After the war, the explosion of synthetics caused milk fiber to fall out of favor. Thanks to the Eco-Junk movement, it’s experiencing a minor renaissance. The newer process uses acrylonitrile, a human carcinogen, which is bound to the casein, to produce a non-carcinogenic fiber. Among other things, acrylonitrile is the primary ingredient of acrylic fiber, which will not, under any circumstances, be discussed further in this book.

In any case, those who point to milk fiber as green and eco-friendly should go take a good look at the eco-chemical properties of acrylonitrile and get back to me.
So, milk fiber is sort of like rayon, which we have already decided is liquefied plant goo shot through spinnerets. However, milk, being an animal product, produces a fiber that dyes like wool and spins something like silk.

Crab(Chitosan )

Another fiber touted as eco-friendly and antibacterial, chitosan is derived from shellfish carapaces and, oddly enough, mushrooms. According to various websites, chitosan has “scientifically proved biocompatibility,” and is “an absolutely safe material.”

Chitosan itself is not useful to spinners, but let’s look at Crabyon©, a blend of chitosan and viscose, which should tip you off immediately about the chemicals used to manufacture it. Refer to the Section on Bamboo for a complete rundown of viscose rayon.

I am so sorry to disappoint seafood fans, but I was unable to obtain a sample of this stuff. However, that won’t stop me from including it in this section. I remember handling a skein of it a few years ago and thought it felt like cotton with an odd squeaky texture.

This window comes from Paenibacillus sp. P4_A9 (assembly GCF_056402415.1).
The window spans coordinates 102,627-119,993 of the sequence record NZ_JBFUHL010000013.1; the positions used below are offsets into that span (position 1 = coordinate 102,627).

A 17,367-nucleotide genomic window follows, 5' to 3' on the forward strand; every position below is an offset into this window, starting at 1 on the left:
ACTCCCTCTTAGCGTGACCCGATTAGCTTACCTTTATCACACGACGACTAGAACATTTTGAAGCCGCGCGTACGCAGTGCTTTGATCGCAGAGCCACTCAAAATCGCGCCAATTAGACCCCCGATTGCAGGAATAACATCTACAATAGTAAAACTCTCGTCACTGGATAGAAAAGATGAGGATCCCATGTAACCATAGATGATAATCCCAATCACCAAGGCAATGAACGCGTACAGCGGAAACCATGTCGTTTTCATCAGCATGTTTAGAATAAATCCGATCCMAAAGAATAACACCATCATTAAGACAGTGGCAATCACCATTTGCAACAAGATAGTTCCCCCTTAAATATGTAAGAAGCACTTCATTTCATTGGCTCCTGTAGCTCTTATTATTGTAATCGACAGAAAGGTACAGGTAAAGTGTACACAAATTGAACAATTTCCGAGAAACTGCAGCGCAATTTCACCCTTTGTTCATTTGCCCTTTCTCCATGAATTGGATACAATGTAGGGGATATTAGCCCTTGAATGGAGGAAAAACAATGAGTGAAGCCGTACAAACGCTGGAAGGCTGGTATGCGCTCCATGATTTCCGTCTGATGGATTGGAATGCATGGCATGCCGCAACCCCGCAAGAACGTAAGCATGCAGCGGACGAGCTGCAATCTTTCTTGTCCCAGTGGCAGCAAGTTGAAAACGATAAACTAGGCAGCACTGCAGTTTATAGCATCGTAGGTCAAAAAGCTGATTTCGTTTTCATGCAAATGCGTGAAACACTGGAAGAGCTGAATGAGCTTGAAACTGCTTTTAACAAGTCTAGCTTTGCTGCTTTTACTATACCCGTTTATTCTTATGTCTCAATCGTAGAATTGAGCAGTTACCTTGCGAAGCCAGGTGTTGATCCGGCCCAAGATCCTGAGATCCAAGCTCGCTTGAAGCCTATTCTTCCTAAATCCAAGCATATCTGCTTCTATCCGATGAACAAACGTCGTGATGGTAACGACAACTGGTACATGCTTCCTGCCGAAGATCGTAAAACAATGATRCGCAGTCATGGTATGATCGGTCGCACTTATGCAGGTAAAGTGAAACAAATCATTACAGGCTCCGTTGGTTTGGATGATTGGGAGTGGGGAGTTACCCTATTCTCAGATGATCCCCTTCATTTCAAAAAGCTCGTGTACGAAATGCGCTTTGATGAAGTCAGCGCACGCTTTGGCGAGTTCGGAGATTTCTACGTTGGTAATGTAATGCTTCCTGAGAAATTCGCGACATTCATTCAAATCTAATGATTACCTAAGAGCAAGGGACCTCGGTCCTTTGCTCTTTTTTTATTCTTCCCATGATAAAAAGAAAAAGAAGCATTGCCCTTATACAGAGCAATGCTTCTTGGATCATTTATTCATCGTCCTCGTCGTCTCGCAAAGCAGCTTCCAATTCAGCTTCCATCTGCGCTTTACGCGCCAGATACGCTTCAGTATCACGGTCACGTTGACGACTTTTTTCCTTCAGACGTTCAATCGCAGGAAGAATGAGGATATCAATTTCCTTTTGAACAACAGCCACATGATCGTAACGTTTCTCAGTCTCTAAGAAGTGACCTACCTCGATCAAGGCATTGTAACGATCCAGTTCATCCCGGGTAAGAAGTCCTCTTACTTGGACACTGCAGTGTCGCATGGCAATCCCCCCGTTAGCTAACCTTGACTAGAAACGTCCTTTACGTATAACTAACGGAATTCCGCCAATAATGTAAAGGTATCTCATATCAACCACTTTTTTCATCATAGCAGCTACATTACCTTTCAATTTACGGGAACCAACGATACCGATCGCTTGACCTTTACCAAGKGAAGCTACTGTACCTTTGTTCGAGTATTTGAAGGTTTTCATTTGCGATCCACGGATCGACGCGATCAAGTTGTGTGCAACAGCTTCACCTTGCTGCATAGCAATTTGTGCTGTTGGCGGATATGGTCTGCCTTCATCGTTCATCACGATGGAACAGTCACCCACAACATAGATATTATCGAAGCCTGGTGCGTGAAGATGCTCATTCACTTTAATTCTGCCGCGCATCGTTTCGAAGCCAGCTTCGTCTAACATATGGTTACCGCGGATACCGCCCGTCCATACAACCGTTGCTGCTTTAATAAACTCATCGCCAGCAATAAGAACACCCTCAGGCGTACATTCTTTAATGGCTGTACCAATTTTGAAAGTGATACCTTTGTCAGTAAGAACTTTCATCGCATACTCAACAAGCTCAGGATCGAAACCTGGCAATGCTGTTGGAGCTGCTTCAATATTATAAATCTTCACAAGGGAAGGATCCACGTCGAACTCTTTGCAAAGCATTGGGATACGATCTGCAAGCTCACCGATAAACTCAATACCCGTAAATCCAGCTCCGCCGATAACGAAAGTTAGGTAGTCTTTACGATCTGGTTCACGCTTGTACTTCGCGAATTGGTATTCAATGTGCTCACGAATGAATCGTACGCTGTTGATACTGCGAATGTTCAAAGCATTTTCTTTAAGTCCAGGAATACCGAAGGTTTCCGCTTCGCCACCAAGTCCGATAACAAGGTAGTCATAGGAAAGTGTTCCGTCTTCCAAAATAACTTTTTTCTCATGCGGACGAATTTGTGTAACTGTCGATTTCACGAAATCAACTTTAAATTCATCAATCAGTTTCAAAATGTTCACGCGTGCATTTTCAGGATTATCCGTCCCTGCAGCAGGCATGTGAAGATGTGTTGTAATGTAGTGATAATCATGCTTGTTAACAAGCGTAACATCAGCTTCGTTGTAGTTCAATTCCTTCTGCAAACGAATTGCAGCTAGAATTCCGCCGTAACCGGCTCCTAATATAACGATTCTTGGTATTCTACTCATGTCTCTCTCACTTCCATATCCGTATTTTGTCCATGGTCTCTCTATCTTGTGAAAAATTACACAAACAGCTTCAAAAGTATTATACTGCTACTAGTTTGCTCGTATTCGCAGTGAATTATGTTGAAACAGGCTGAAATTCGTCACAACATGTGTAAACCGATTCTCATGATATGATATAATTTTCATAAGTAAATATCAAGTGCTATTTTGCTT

I understand that people with shellfish allergies sometimes have a reaction to the yarn, which makes it not “absolutely safe.” I haven’t seen it around in a while, so perhaps the manufacturer rethought the concept.

On the bright side, chitosan might fight fat, supposedly by reducing lipid absorption, which means that if you manage to find crab fiber, you can eat it and lose weight if you decide you don’t like to spin it.



21 comments:

Diana Troldahl said...

Fascinating and informative. I look forward to the rest of the book next year! You answered many of my nagging questions about processed vegetable fibers, too. I'll stick to fibers that DON'T need much done to them to make them usable, thanks!

Kitty Kitty said...

Just let us know when you want a down payment or to pay for the book outright!!! I'm very ready :)

I for one am really looking forward to it!

Carol said...